About Us, and Our Farm

Our Homestead Wedding redneck maine wedding

Hi there, I’m Mandy. My husband, Kevin, and I both grew up in Maine. I’m from Old town, and he’s from Presque Isle, in the far north near the Canadian border. Kevin has a day job, you know, one that makes actual reliable money—unlike volatile farm income. He helps as much as he can between working full time and on his own projects.

Even though he’s in consultation meetings with doctor’s offices all day, he still gets to sit and enjoy lunch with me and chat here and there throughout the day. Once I brought him a baby goat from a doe we had recently purchased and had no idea had been pregnant. Just recently, our cat delivered a live rabbit he’d caught in Kevin’s office.

Mandy Wheaton in the north maine woods with a partridge

I’m an avid hunter, love to snowshoe, and am obsessed with listening to podcasts while working around the farm. I’ve studied horticulture, ecology, journalism, marketing, digital design and environmental sciences among other things, and worked in a wide range of jobs over the years.

My college advisors hated me. They were obsessed with pushing me to get my bachelor’s as soon as possible. I just wanted to explore and learn about everything. In the end it was my choice. I relished nerdy internships about native pollinators, frog mating songs, and migratory bird behavior. Faming is something that never bores me. Each season brings a whole new set of challenges and rewards.

nubian doeling buckling for sale in maine

We moved to Bucksport, Maine in 2017, and married shortly after in 2018. We have three children. Our youngest is obsessed with farm life and keep his own flock of bantams, and enjoys sitting in my lap to steer the lawnmower. Our middle child hates everything about farming. Our eldest son graduated from high school this spring and enjoys the farm life. So, it’s a mix. We have two dogs, and a cat that’s bigger than both of them. Kevin has a large family, and his parents have a house on a lake that we visit whenever we have time.

our farmhouse in winter plow truck tractor 2018

When we moved into our home on our little mountain it wasn’t much. There wasn’t a chimney or appliances. There weren’t even stairs to the second floor. The yard had become overgrown with small trees, and a tangle of goldenrod and sweet fern bushes. It had been half-finished, and abandoned since 2003.

But we are both handy and work wonderfully together. The house is still a work in progress, but it’s closer all the time. We collect odds and ends to work on it over time as deals arise. It’s kind of our thing. At one point we nearly threw in the towel and sold everything—I’m glad we didn’t.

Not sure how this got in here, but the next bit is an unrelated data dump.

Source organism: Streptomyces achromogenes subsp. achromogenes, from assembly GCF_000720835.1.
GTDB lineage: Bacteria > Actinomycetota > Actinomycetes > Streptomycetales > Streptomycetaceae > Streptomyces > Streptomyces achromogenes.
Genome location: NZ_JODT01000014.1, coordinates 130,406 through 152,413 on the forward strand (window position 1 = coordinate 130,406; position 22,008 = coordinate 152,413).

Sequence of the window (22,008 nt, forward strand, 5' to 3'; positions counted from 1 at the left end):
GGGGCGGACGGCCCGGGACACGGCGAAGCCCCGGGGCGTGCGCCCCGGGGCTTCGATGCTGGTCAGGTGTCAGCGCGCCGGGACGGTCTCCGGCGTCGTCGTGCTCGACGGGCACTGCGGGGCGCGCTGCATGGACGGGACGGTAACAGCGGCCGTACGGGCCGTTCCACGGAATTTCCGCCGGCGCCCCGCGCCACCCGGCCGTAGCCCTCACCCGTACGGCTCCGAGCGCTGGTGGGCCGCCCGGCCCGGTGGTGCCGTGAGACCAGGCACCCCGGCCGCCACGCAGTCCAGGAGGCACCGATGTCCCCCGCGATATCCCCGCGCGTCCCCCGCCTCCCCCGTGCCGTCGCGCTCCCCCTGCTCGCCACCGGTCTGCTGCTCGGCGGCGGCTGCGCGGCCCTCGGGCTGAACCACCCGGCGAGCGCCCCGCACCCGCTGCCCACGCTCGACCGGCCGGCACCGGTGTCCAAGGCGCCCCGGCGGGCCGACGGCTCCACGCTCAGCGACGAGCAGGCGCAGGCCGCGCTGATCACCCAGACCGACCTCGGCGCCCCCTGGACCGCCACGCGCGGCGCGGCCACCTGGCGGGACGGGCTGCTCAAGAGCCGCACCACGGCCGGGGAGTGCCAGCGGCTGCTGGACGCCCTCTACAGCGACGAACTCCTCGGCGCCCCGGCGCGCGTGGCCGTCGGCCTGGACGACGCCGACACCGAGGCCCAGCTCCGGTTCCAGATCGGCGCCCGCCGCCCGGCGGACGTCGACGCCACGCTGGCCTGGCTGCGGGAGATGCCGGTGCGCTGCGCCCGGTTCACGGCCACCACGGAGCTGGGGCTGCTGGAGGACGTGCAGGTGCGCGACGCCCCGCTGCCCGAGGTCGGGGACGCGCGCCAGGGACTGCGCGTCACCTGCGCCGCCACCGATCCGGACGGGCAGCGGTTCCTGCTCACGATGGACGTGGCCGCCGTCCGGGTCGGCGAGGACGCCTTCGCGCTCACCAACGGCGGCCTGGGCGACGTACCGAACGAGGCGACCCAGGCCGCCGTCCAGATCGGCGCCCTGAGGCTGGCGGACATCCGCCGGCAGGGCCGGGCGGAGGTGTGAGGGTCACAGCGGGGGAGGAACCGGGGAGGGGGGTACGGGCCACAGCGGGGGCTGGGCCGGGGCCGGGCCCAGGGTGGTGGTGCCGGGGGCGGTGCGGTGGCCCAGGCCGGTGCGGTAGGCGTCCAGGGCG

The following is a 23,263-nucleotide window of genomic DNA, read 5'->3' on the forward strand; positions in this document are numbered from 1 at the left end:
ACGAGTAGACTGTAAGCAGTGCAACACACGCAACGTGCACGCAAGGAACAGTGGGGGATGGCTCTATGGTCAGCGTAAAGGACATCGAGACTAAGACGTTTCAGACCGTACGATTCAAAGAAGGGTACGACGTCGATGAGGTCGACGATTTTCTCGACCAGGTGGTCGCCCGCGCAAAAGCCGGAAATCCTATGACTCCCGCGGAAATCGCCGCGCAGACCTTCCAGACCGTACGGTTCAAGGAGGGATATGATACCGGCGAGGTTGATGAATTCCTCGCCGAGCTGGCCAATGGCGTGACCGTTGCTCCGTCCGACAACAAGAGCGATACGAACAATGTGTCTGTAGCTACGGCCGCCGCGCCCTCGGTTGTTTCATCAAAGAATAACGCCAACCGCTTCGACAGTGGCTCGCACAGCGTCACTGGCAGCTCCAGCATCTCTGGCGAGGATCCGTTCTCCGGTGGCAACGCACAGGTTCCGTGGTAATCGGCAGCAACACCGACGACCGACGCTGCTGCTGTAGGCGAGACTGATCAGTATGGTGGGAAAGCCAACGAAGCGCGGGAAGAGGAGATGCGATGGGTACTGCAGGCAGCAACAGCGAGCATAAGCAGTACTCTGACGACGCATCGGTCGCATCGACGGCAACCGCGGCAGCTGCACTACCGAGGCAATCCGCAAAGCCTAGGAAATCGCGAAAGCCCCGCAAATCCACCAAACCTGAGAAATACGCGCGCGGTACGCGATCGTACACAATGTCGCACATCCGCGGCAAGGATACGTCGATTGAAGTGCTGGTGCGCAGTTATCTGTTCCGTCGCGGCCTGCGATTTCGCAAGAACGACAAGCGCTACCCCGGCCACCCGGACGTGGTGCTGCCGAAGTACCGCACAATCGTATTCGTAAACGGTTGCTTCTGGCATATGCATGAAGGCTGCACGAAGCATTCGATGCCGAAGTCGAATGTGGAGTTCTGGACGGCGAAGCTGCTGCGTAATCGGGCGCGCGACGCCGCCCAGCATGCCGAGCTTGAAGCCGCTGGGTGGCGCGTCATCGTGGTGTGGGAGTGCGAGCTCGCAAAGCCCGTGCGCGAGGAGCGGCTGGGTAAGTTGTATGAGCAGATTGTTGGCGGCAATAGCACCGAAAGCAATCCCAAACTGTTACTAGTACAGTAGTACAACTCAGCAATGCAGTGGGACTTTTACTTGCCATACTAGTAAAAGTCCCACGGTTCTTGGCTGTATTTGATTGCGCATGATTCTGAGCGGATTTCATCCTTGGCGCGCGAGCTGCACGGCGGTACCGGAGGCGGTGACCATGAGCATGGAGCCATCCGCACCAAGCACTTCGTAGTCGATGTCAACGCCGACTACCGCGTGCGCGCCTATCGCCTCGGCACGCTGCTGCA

Soon we had bush hogged what is now acres of open area, put in a huge 70 x 80′ garden, a 10 x 30′ strawberry patch and built a few coops, a little barn is half finished now—and lest not forget my glorious she-shed. This summer Kevin is finally getting his much deserved garage. Or as our youngest son says, his own he-shed.

Simon and Danny by logs for the samill

We have a Thomas sawmill to supply lumber for our endless projects, we have plans to sell lumber, totes of firewood from slab scraps. He picks up logs here and there from folks looking to get rid of them, and even blow-downs on rural roadsides. We plan to build things to sell once things settle down and I’m recovered from my surgeries enough to run power tools again.

many with meat rabbit cross kit snuggling bunny

Over the past few years we have tried many types of livestock. We have had meat rabbits, dairy goats, waterfowl and pigs. But all we have right now are chickens, quail and our mealworm farm.

As with any family, we have had our fair share of ups and downs. Our middle son had three major surgeries on his spine two years ago, so we sold off our goats, most of our chickens, and butchered our pigs early. We spent months in Boston to be at his bedside at the Children’s hospital. When we finally did get back into breeding poultry last year, our flocks came down with an incurable illness and we had to euthanize all 68 birds.

This past winter I had surgeries on both of my arms, and struggled with depression. It gave me time for reflection, to recenter, and to get back in touch with my artistic side. I began a second business, Maine Forest Artistry, tapping into creative talents I hadn’t explored in years—but my heart is still set on our farm life, and my ability to work on my art is limited by my excruciatingly slow recovery. So for now, my life is centered on caring for over a hundred teenage chicks hatched in early June.

new chicks at wheaton mountain farm

Things are looking up now. Kevin and I went on a wonderful vacation in the Caribbean in May that ported in Miami. Upon our return, we bought a truck and drove 2,968 miles along a meandering path back to Maine picking up hundreds of hatching eggs at various farms along the way. It was certainly a trip to remember.

quail chick

Some of the breeds are new to us, and others we have had in the past. We liked some of last year’s chickens so much that we bought more from the same farms on the trip, including Marans and Ameraucana. For chicken new breeds, we brought home Belgian Booted Bantams, autosexing Olive Eggers, Bielefelder, 55 Flowery Hen, Legbar, and Seabright. And this is our first time with quail.